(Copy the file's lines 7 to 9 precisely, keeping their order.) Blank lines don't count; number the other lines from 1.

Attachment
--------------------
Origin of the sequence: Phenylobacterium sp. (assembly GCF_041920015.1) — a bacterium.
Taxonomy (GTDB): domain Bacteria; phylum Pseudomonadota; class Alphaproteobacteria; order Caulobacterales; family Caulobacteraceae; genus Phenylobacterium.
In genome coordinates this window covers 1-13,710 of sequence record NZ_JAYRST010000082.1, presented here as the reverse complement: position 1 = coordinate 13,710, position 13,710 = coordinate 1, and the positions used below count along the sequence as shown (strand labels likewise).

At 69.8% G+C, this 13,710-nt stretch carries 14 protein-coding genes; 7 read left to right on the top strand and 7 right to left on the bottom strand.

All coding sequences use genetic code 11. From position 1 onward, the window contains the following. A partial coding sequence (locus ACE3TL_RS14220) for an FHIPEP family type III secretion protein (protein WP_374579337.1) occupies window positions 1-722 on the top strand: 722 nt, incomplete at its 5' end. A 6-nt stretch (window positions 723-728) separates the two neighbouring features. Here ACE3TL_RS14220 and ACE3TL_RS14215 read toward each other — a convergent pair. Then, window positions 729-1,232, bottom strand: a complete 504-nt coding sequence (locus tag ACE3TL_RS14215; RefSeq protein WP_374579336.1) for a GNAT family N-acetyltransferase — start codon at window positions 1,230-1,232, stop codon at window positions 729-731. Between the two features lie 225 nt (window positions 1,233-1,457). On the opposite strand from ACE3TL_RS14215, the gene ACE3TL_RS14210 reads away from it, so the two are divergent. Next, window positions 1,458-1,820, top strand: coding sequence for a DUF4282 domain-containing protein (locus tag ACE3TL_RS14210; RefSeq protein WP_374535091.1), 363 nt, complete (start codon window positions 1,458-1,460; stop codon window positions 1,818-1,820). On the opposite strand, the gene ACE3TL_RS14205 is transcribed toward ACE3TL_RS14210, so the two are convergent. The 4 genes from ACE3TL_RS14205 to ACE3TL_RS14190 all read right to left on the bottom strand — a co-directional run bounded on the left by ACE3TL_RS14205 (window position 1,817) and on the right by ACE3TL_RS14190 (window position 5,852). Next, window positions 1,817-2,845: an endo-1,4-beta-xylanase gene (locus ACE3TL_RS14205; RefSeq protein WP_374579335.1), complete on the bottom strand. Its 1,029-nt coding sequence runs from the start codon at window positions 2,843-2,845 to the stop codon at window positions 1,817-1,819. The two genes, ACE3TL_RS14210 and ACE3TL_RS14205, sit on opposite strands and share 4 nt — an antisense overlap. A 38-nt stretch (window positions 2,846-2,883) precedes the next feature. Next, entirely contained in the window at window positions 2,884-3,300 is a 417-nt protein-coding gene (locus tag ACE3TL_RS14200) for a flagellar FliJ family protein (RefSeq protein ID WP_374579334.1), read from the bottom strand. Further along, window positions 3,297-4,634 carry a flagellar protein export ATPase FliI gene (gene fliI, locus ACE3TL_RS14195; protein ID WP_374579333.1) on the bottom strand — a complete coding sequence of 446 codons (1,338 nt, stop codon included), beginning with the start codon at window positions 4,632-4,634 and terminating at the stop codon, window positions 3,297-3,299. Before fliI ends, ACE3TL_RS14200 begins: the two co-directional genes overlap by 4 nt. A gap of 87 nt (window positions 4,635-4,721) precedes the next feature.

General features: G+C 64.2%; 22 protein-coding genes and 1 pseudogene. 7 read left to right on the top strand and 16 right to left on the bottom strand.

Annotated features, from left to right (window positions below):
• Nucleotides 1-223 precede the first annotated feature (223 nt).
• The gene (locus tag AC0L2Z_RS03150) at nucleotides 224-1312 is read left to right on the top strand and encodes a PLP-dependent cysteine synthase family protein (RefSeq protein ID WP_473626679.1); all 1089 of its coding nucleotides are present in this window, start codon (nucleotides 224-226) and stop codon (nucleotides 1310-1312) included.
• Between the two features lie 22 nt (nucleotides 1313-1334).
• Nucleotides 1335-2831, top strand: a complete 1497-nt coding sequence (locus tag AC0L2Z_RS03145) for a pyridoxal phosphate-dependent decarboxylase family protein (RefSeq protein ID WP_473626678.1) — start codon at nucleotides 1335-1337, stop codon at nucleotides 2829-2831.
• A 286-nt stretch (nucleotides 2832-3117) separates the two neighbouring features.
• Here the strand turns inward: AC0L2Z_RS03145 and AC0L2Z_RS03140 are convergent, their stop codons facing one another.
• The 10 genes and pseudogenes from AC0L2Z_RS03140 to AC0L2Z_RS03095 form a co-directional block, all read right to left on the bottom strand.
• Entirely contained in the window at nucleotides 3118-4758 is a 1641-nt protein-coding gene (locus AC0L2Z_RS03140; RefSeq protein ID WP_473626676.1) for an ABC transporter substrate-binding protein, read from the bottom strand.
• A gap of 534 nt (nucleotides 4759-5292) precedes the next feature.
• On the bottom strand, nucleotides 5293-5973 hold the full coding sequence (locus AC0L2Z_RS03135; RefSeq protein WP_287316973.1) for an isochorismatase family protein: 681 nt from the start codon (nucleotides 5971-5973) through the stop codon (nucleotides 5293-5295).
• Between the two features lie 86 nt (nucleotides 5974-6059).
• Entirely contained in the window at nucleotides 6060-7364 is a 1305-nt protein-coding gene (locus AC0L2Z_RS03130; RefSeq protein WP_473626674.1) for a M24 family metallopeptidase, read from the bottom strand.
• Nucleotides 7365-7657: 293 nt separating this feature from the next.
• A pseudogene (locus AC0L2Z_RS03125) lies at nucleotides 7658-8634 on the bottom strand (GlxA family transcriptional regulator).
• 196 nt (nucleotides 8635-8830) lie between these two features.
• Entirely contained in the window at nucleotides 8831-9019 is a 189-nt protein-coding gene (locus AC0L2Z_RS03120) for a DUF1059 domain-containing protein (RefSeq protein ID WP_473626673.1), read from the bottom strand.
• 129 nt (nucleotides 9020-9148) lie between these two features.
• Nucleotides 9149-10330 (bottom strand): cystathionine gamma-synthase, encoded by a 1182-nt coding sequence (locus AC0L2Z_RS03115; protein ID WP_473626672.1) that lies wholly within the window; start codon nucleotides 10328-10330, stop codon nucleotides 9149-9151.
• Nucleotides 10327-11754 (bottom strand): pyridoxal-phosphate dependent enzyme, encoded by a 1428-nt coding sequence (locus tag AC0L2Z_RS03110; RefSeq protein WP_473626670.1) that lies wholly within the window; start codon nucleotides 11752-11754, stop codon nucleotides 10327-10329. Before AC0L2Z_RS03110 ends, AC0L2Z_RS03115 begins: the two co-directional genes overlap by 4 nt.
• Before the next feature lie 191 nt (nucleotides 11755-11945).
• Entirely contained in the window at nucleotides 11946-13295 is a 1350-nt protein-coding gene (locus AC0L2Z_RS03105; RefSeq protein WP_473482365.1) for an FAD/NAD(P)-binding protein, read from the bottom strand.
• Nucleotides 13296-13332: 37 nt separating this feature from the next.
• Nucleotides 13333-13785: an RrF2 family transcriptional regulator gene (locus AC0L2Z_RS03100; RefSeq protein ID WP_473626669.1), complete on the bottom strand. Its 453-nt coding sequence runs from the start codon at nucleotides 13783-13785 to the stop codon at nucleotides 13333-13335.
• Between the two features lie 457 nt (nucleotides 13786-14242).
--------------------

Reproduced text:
Annotated features, from left to right (window positions below):
• Nucleotides 1-223 precede the first annotated feature (223 nt).
• The gene (locus tag AC0L2Z_RS03150) at nucleotides 224-1312 is read left to right on the top strand and encodes a PLP-dependent cysteine synthase family protein (RefSeq protein ID WP_473626679.1); all 1089 of its coding nucleotides are present in this window, start codon (nucleotides 224-226) and stop codon (nucleotides 1310-1312) included.